Innovation takes center stage at World Dairy Expo in Madison

By GAY GRIESBACH - For the Daily News

Oct. 17, 2017

Onno Siegers and Edwin van Ens, shown Oct. 6 at the World Dairy Expo in Madison, developed a TMR (total mixed ration) system that can be operated from a smartphone.
Gay Griesbach/For the Daily News

Dairy industry innovation that may soon be coming to a barn near you was on display at the 2017 World Dairy Expo Oct. 3-7 in Madison.

The cost effectiveness of many of the advances applied to farms with 300 or more animals, but as land lines and clipboards give way to smartphones and tablets, prices drop making them more accessible to a wider audience.

Dairy Applications started in the Netherlands three years ago when software engineer Onno Siegers and Edwin Van Ens, who had a background farming, developed software which allows the operator to set and change ration recipes in the feed mixer from their Smartphone.

“Before this there was no software for feed,” Corry Siegers said.

The app can also change the number of cows, ration recipes and the number of barns.

After feeding, farmers can fill in cow groups and recipes on a secured personal webpage from Dairy Applications.

A visitor from Peru takes a closer look at a Big Ass fan on Oct. 6 at the
World Dairy Expo in Madison.

Gay Griesbach/For the Daily News

Onno Siegers said right now the application works best for farms that have between 350 and 2,000 cows.

The Avid MiniTracker Blue Tooth handheld reader, showcased by Livestock Supplies and Services, reads and sends microchip and tag ID numbers directly to Bluetooth capable devices and Valley Agricultural Software launched their VAS Platform at the Expo.

The platform brings together feed, cow and parlor data into a single webbased interface accessible anywhere with an internet or cell phone connection.

Founded in 1948 in the Netherlands, Lely has manufactured automated milking systems for 25 years, but in Washington County, the technology is relatively new, with the first robotic milkers installed at a Hartford-area dairy late last year.

Venessa Knoblock, regional Midwest sales specialist said some clients purchase the units to accommodate younger members of the family who want to join the business.

“They’re looking for a way to make it economically viable,” she said.

Other buyers that are five or six years away from retirement want to upgrade their operations to make their farms more desirable in a resale market.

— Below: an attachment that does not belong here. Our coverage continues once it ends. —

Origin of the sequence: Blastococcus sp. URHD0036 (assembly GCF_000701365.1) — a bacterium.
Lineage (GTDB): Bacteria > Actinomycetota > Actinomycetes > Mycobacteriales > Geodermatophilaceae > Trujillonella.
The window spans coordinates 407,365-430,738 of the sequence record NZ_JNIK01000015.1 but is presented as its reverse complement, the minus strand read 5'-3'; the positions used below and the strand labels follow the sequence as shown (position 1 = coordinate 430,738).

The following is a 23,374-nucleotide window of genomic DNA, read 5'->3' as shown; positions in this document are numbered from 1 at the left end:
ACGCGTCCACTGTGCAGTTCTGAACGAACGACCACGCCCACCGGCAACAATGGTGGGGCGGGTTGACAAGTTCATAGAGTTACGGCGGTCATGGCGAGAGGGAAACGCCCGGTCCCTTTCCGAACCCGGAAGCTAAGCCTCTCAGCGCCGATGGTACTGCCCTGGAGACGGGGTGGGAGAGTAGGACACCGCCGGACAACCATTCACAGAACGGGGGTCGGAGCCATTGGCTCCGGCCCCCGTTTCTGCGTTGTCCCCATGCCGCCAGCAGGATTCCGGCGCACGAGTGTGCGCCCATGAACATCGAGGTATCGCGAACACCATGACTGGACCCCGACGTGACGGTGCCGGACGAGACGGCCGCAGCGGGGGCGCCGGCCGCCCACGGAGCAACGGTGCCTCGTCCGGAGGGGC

An automatic calf feeder made by competitor DeLaval took top ten honors in Dairy Herd Management’s Innovation Awards at the Expo.

In addition to offering complete control over milk feeding each calf, it connects to CalfApp and CalfCloud, allowing remote access to the animal’s feeding patterns from a Smartphone or tablet.

Cow comfort was also featured in new products debuting at the Expo and displayed in a section on its website under the title “Innovation Unveiled.”

There were slip resistant rubber mats designed to conform to the shape of a cow when it lies down, hoof trimming chutes, bedding dryers, animal-friendly free stall systems and cow brushes designed to increase cow health, happiness and production.

Big Ass Fans unveiled AirEye — a fan that not only can be manually controlled, it has an infrared occupancy sensor that can detect comfort levels when either livestock or people are present.

Environmental and water conservation was also at the fore when it came to innovation — static screens developed to separate liquids and solids and technology to separate livestock slurry, biogas and other effluents and, according to Trident Processes liaison agricultural outreach specialist Wyatt McCloskey, they aren’t resting on their laurels. McCloskey talked to people about older wastewater refining and nutrient recovery technology made better.

McCloskey said the current Trident system removes fiber from manure and captures smaller nutrients, nitrogen, phosphorus and potassium (NPK). The fiber recovered can be used as bedding or incorporated into the soil. NPK, in separate solid form, and cleaner water can be used for irrigation, but the company is currently in research and development to refine the system further, so that water is clean enough to be stream dischargeable.